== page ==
McLaren team boss Martin Whitmarsh says he is hopeful that the team will unlock additional performance from the MP4-25 'sooner rather than later. as the F1 season prepares to get back underway at Spa next weekend.

The team introduced a number of upgrades prior to the summer break, most notably a blown diffuser, but appeared to fall behind Red Bull and Ferrari in the races in Germany and Hungary.

While the summer shutdown limited the time available to work on the car prior to Spa, McLaren has worked hard to make additional improvements to aid Jenson Button and Lewis Hamilton in their championship challenge and Whitmarsh said he hoped that he drivers would see the benefit sooner rather than later.

"The summer break was extremely welcome for a number of reasons," he said. "Firstly, it provided the whole team with a much-needed rest period after some particularly relentless races; secondly, it gave our engineers time for consideration and thought ahead of the closing run of races; and, finally, the downtime proved very useful in enabling us to carry out some maintenance work to our wind-tunnel, which should improve its correlation.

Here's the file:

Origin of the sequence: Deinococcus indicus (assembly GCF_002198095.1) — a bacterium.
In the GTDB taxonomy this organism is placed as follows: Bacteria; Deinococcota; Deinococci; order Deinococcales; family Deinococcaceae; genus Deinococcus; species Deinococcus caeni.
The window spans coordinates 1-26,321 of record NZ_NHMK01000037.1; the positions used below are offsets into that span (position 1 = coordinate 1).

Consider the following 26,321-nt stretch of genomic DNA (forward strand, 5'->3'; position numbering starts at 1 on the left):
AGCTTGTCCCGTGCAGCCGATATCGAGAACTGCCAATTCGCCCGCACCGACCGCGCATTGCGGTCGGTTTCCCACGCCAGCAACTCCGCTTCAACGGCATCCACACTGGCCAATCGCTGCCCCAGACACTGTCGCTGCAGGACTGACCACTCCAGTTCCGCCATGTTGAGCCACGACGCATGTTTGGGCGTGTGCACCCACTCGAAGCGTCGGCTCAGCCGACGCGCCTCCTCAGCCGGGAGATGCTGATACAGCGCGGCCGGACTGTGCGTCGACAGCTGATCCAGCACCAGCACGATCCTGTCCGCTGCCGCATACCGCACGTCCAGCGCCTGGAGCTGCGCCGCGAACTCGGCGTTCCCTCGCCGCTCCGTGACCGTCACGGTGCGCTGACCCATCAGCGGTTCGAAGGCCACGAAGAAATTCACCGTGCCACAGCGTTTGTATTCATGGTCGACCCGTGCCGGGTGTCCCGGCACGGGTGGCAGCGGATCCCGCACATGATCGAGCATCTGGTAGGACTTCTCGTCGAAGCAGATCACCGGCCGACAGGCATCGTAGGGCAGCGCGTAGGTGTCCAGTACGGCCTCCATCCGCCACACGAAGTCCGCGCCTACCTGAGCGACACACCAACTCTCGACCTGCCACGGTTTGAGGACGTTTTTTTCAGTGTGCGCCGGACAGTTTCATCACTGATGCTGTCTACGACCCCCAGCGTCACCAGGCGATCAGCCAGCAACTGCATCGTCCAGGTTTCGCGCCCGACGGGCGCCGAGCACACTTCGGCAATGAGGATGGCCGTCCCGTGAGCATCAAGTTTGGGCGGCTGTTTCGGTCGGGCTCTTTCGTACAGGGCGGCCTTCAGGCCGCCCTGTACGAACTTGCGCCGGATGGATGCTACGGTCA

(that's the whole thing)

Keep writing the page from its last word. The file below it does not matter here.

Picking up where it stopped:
"After a disappointing Hungarian Grand Prix, we are pushing hard to regain the performance relative to our rivals that we had enjoyed earlier this season. While we believe our recent upgrades have given us a downforce improvement, it appears that the package hasn't yet delivered to its full potential, particularly in terms of providing the drivers with a consistent, confidence-delivering platform.

"We were able to carry out some useful evaluative tests during practice in Hungary, which provided us with some useful data and avenues for experimentation. And we'll take that programme further in Spa, running floor rakes during practice to supply us with more information.

"As we've always stated, we believe there are some large areas of performance locked within the car and its recent upgrade, and we are confident that our solid-engineering approach will enable us to fully unlock them sooner rather than later."


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